Volatility Soars As Stocks Plunge

03/01/2007 12:00 am EST


Bernie Schaeffer

Chairman and CEO, Schaeffer's Investment Research

Bernie Schaeffer, Chairman and CEO of Schaeffer’s Investment Research, analyzes the big spike in volatility that occurred with Tuesday’s sell-off and concludes that the US market isn’t as vulnerable as the bears think it is.

Tuesday proved to be a rough session for the market, as we finally saw the Standard & Poor’s 500 index (SPX) suffer the significant pullback that so many analysts were calling for. As a result, we saw both the CBOE Market Volatility Indices (VXO and VIX)spike sharply higher. (The VIX was up more than 60% on the day—Editor.)

Digging deeper, we find that the(VXO) increased by 68.3 percent on October 13, 1989, the day of the "mini-crash." The Dow Jones Industrial Average declined by 6.88% on that day. So, by all measures, it appears that yesterday's VXO/VIX rally was way out of proportion to the actual decline in the market. (The Dow was off 3.3% Tuesday—Editor.)

A bull could well argue that the implications of this “out of line” VXO/VIX gain indicate an overreaction and excessive fear relative to the extent of the damage to the market.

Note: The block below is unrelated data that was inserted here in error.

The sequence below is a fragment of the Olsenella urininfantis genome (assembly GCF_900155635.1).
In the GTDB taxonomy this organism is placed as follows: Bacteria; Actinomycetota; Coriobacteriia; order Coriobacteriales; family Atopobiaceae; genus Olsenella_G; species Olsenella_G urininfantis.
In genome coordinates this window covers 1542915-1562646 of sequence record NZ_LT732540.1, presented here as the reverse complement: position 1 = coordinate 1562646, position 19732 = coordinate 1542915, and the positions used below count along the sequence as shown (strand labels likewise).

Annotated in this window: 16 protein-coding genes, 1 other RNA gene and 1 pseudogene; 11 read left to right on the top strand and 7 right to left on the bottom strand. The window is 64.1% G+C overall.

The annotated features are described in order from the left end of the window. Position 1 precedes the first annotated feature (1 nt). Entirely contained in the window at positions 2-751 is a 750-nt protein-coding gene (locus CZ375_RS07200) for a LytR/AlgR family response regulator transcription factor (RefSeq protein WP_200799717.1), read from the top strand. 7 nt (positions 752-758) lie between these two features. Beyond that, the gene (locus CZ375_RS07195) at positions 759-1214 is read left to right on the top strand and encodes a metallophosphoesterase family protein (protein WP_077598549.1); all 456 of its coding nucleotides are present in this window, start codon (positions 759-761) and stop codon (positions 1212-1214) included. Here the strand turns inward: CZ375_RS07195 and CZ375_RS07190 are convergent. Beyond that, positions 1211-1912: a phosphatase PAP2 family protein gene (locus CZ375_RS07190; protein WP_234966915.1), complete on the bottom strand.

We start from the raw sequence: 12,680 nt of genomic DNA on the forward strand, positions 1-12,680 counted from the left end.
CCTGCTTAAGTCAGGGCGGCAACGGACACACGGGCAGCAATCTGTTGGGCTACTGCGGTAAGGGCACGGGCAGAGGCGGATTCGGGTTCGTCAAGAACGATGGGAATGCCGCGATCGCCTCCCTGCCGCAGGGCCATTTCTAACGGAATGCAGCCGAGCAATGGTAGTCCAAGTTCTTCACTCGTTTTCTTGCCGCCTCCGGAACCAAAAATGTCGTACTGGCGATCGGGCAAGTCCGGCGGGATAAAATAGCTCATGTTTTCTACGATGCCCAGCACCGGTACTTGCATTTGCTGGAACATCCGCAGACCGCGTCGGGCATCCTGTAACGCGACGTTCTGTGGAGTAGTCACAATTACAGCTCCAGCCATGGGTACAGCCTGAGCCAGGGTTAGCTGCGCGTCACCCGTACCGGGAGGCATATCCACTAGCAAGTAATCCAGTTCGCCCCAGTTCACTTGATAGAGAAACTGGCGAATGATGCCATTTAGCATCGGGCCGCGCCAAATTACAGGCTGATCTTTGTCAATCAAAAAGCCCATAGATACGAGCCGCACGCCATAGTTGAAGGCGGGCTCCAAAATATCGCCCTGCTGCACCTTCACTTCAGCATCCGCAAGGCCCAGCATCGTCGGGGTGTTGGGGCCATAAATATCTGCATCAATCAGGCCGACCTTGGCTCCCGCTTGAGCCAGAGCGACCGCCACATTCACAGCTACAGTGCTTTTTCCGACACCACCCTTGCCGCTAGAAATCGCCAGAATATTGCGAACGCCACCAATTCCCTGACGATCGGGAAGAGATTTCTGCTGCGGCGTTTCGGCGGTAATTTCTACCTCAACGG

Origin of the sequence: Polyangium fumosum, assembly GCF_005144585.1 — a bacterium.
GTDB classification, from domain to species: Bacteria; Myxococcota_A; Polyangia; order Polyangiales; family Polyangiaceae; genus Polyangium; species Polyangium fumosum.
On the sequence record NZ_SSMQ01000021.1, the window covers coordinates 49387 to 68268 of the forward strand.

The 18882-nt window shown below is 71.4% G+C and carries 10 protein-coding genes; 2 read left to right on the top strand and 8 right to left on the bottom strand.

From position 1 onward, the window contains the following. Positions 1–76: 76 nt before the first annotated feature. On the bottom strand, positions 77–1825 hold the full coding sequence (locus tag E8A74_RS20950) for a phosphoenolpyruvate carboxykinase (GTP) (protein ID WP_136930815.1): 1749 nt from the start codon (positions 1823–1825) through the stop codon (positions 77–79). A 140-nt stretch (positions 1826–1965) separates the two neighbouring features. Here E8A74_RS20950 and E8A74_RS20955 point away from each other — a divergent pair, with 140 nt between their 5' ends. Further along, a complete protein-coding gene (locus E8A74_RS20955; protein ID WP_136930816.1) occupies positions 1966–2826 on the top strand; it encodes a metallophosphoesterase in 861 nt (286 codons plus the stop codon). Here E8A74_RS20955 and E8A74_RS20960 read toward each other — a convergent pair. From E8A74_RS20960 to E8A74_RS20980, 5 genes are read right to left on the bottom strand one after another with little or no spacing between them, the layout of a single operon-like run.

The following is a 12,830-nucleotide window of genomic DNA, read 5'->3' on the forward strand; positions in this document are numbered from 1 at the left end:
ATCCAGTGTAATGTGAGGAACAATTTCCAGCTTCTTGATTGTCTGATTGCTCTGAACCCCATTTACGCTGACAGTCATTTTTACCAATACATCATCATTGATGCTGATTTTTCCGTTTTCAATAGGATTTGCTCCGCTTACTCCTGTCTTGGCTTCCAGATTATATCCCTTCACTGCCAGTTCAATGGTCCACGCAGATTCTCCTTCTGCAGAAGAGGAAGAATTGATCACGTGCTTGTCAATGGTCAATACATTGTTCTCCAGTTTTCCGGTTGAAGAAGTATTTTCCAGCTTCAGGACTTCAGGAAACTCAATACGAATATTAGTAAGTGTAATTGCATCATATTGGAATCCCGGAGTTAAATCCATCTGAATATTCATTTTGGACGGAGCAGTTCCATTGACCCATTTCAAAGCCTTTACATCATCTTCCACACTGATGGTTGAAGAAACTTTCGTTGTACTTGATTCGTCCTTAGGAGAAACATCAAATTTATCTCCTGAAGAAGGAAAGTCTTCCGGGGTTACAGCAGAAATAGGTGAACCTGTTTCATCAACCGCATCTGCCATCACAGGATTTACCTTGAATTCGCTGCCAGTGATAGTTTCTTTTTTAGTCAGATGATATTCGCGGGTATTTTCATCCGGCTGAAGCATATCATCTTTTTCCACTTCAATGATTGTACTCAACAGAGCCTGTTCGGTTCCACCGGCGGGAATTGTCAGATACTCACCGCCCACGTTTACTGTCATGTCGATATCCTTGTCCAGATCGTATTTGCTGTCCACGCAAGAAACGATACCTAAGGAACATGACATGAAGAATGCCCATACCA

A bear might argue that the VXO/VIX was starting at extremely low levels, and thus, the move was "justified," that too many players were short premium and this is the kind of unwinding you get under those circumstances.

The "wild card" here has got to be the emerging markets. The iShares MSCI Emerging Markets Fund (EEM) was off by 8.13% Tuesday, so one could construct an argument that the VXO/VIX was reacting to the emerging markets meltdown as opposed to the more conservative move in the U.S. markets.

Bottom line, I'd have to conclude that the huge pop in VXO/VIX Tuesday is at best bullish and at worst neutral in its implications for the market. Here are some other points:

  1. All of the risk factors that were cited as causes for the market plunge—China, slowing economy (durable goods), sub-prime loans—have been beaten to death by the bears in recent months. Major market declines are almost always the result of unexpected events/developments.
  2. While the "sea of liquidity" that has supported the market might be in more jeopardy now, there is no reason to assume any fatal damage at this point.
  3. The percentage of analysts with "buy" recommendations on the S&P 500 stocks is near historical lows and is a far cry from the level of "buys" ahead of the 2000 market top.

We may have reached bubble levels in the emerging markets and in some commodities (I've been warning against investing in these sectors for quite some time), but the US stock market gives me no indication of being close to bubble territory. Contagion may create further downside in US stocks, but I would label such downside as "buying opportunity" and not "watch out below."

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